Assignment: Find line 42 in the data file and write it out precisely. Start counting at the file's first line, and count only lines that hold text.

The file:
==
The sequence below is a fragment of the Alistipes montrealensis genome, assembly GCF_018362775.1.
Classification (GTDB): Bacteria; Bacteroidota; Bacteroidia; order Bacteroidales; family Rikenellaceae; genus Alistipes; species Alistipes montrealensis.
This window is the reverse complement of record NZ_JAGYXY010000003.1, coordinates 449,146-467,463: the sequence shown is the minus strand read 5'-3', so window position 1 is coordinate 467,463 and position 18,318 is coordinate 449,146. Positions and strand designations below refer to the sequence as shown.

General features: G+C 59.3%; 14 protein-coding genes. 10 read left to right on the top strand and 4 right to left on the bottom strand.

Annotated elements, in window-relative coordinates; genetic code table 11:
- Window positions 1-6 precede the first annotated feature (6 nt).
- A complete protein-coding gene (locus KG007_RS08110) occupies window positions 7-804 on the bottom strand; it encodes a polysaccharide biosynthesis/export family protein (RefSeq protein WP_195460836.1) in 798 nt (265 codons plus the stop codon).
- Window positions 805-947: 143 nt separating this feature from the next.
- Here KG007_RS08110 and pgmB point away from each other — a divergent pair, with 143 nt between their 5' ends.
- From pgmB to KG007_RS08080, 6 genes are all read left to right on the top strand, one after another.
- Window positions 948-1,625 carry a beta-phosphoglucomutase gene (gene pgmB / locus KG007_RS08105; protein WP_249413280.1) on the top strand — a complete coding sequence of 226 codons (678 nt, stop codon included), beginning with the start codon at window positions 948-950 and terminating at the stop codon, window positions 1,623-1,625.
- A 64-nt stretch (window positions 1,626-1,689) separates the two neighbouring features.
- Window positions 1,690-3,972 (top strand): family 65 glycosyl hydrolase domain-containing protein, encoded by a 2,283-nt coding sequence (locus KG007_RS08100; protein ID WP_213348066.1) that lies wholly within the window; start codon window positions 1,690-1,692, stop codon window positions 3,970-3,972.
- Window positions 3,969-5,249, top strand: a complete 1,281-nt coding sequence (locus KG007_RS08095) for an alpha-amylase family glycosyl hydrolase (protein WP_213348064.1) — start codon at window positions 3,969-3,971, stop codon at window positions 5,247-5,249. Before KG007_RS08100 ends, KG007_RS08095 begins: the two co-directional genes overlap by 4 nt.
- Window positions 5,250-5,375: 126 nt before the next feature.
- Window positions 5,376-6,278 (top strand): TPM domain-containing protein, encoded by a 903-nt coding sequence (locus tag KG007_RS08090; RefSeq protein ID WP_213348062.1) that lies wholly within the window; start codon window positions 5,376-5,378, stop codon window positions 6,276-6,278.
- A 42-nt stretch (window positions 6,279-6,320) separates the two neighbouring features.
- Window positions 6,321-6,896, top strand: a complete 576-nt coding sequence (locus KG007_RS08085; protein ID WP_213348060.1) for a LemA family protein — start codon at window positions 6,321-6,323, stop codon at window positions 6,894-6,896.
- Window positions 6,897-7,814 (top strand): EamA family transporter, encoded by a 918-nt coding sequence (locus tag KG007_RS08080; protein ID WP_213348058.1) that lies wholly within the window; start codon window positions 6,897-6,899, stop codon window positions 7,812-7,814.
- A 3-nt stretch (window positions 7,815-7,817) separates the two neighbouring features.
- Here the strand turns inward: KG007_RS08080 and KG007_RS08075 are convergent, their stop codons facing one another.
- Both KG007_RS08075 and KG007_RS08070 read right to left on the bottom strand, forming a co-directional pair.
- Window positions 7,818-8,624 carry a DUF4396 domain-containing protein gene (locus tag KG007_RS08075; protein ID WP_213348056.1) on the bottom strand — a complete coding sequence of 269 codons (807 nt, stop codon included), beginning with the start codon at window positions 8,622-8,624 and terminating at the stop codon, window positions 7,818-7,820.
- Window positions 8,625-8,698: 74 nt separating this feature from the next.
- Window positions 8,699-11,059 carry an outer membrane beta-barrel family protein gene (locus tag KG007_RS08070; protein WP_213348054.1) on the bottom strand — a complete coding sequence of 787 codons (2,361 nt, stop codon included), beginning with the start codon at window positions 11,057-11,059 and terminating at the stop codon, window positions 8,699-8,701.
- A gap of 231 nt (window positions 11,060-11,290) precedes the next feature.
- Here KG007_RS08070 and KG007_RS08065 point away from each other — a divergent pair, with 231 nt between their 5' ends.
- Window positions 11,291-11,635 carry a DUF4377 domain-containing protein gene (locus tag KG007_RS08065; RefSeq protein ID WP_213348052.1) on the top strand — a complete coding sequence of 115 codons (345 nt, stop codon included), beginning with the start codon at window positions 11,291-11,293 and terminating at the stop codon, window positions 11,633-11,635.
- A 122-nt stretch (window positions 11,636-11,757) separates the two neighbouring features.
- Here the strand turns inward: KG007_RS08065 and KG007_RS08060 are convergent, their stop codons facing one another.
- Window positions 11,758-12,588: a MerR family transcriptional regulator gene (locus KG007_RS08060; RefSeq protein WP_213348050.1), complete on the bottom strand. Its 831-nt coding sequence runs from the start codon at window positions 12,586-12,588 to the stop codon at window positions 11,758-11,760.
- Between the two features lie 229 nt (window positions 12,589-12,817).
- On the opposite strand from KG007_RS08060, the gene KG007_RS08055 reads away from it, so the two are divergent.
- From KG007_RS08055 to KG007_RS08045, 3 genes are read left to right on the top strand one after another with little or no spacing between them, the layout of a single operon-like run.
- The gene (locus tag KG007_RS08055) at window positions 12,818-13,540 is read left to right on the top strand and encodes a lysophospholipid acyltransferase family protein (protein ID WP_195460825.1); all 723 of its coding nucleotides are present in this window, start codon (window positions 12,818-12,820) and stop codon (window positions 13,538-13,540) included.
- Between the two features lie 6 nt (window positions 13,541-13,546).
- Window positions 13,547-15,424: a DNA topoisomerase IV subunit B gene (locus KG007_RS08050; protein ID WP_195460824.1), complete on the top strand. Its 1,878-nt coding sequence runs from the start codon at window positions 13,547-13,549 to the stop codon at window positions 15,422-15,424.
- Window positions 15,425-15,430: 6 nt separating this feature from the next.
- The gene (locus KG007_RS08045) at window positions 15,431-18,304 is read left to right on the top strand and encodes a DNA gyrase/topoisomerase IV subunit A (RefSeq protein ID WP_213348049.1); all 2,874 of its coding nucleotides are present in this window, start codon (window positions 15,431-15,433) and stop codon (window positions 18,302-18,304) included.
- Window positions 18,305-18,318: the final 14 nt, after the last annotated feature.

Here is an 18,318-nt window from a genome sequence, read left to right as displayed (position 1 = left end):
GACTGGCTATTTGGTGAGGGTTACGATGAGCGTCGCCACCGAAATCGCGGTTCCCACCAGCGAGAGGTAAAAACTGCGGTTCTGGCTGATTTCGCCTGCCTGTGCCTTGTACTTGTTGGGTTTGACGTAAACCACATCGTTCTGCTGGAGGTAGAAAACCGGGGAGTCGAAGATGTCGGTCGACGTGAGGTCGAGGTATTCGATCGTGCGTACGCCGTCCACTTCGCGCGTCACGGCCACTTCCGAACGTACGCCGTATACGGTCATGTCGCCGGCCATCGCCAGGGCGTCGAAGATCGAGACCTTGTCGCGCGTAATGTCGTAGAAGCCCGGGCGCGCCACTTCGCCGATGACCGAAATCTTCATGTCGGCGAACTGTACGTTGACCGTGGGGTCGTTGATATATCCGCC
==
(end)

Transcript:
GACTGGCTATTTGGTGAGGGTTACGATGAGCGTCGCCACCGAAATCGCGGTTCCCACCAGCGAGAGGTAAAAACTGCGGTTCTGGCTGATTTCGCCTGCCTGTGCCTTGTACTTGTTGGGTTTGACGTAAACCACATCGTTCTGCTGGAGGTAGAAAACCGGGGAGTCGAAGATGTCGGTCGACGTGAGGTCGAGGTATTCGATCGTGCGTACGCCGTCCACTTCGCGCGTCACGGCCACTTCCGAACGTACGCCGTATACGGTCATGTCGCCGGCCATCGCCAGGGCGTCGAAGATCGAGACCTTGTCGCGCGTAATGTCGTAGAAGCCCGGGCGCGCCACTTCGCCGATGACCGAAATCTTCATGTCGGCGAACTGTACGTTGACCGTGGGGTCGTTGATATATCCGCC